Directed by: Jesse Moss
Premise: A documentary film about Pete Buttigieg, the former mayor of South Bend, Indiana who ran for President of the United States in 2020.
What Works: The most interesting aspect of Mayor Pete is the relationship between the candidate and his husband Chasten Buttigieg. Running for the nation’s highest office is necessarily a family affair and many of the documentary’s most interesting and telling moments involve Chasten. Interestingly, for a film that is a promotional piece on Pete Buttigieg, the marital aspect is the most unsparing and unflattering part of the documentary. Like any political couple, Pete and Chasten have to negotiate how they are going to present themselves. At times Chasten appears frustrated and exhausted by the campaign process and in at least one instance he’s plainly hurt by Pete’s political calculations. Chasten is clearly committed to his spouse, to the cultural implications of a gay presidential candidate, and the message the Buttigieg campaign sends to young GLBTQ citizens. Chasten is oftentimes the most interesting personality of the film because of his emotional transparency, a quality that Pete Buttigieg lacks.
What Doesn’t: The main focus of Mayor Pete is Buttigieg’s status as the first high profile out-of-the-closet candidate for president. That’s about all this documentary has to offer. Those who followed Buttigieg’s campaign and even those who didn’t are unlikely to learn anything from this documentary. This is a promotional piece intended to set up Buttigieg as a future political star. But as a profile of a man and a politician, there is almost nothing to it. Most documentaries of this sort offer a compelling origin story. That’s not the case here. The early portion of Mayor Pete acknowledges Buttigieg’s tenure as mayor of South Bend and the ways that the city improved under his leadership. But this is only covered in broad strokes. Neither the candidate nor the film go into any detail or offer ideas about how a similar transformation can be enacted on the country at large. The film is much more interested in Pete Buttigieg as a cultural figure. The filmmakers keep coming back to his sexual orientation and present Buttigieg as the messenger for a civil and more hopeful brand of politics. But there’s no substance to it. As presented in this film, Buttigieg offers no vision for the country beyond vague platitudes. Mayor Pete never tells us who this man is or what he stands for. Based on his milquetoast answers, Buttigieg may not know either.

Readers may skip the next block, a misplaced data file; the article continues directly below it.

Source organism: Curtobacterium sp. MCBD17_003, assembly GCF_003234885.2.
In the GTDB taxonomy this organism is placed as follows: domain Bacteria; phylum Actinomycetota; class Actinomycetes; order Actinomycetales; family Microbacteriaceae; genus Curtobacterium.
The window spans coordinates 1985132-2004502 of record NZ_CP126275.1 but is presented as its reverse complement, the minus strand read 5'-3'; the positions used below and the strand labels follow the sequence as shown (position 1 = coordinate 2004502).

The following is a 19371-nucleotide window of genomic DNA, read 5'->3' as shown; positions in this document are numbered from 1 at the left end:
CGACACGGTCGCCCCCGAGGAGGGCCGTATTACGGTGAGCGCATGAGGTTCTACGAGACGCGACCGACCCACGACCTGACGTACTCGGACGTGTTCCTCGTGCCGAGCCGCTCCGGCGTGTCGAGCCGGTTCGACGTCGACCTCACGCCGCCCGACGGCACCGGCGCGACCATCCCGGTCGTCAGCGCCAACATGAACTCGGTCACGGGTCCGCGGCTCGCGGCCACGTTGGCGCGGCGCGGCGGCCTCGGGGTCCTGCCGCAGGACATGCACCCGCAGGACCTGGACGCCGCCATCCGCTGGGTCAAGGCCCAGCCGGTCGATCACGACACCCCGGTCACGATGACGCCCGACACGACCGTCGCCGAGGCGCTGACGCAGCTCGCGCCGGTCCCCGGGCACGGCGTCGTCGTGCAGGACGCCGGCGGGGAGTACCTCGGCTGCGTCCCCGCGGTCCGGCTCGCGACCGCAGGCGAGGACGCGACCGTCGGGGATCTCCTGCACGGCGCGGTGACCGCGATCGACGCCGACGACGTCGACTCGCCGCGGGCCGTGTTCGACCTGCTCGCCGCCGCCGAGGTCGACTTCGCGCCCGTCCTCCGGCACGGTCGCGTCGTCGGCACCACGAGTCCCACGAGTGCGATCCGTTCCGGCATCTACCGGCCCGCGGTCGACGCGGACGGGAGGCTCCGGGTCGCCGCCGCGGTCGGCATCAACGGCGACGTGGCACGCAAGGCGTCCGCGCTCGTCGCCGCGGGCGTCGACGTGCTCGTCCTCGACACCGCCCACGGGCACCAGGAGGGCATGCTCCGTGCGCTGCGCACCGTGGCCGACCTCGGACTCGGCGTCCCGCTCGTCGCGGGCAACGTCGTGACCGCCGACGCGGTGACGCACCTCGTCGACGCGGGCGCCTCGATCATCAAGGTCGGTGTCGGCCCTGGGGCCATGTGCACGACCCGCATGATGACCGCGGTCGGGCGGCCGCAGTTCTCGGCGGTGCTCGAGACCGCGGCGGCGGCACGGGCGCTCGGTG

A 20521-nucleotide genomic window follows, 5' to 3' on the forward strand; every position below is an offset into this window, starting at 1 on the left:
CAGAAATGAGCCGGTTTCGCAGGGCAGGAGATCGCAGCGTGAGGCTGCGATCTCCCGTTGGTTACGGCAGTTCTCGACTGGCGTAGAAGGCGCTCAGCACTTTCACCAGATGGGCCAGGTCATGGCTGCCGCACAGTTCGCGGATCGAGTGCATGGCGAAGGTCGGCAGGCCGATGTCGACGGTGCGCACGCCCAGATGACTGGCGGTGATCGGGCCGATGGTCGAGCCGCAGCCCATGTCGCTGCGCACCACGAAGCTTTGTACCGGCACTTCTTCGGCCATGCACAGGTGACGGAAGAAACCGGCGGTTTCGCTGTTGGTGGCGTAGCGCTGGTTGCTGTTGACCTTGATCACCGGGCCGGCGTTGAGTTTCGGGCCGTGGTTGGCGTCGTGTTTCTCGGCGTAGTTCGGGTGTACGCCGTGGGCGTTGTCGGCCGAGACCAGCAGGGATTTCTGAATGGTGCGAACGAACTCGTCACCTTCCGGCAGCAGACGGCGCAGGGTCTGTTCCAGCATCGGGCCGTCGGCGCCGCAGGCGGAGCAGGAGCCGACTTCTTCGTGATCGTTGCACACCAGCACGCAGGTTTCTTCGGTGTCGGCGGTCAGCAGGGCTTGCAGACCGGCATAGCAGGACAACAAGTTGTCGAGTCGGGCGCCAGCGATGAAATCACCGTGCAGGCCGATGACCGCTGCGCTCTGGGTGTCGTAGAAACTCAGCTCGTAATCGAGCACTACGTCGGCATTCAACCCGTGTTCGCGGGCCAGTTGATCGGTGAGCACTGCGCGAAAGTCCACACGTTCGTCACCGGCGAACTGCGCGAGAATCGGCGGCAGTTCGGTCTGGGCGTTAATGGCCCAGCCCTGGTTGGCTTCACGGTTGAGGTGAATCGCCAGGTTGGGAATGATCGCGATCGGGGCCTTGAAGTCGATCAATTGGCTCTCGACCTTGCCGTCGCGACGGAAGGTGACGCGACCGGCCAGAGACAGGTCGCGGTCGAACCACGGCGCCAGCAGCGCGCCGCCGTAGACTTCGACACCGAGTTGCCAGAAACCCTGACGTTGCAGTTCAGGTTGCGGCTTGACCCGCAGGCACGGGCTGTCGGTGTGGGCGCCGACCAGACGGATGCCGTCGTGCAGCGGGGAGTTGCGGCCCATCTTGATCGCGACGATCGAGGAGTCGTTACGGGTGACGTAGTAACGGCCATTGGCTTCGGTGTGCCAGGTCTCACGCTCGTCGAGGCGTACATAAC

DVD extras: Available on Amazon Prime Video.
Bottom Line: Mayor Pete is a ninety-six-minute campaign ad complete with slogans and family photo ops. If Buttigieg survives to become a major figure in national politics this documentary may become an interesting media artifact but no one will come away from Mayor Pete knowing anything meaningful about this man.
Episode: #882 (December 12, 2021)